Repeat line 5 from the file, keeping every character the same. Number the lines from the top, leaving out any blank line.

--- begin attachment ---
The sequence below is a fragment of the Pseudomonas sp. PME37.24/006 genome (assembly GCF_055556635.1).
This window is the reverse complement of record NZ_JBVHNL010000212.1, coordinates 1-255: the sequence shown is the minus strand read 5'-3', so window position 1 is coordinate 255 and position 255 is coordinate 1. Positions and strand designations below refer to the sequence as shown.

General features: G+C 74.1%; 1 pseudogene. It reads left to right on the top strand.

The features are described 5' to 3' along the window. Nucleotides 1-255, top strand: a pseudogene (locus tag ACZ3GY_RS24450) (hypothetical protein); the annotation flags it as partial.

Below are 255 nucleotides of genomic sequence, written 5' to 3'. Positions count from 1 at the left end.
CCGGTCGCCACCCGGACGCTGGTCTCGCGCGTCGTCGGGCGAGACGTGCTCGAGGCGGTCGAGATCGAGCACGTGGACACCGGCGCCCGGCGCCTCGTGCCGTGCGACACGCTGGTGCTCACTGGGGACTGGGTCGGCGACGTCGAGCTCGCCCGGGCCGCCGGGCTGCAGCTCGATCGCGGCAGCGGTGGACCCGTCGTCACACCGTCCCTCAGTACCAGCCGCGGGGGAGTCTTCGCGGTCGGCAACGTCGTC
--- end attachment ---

Below are 255 nucleotides of genomic sequence, written 5' to 3'. Positions count from 1 at the left end.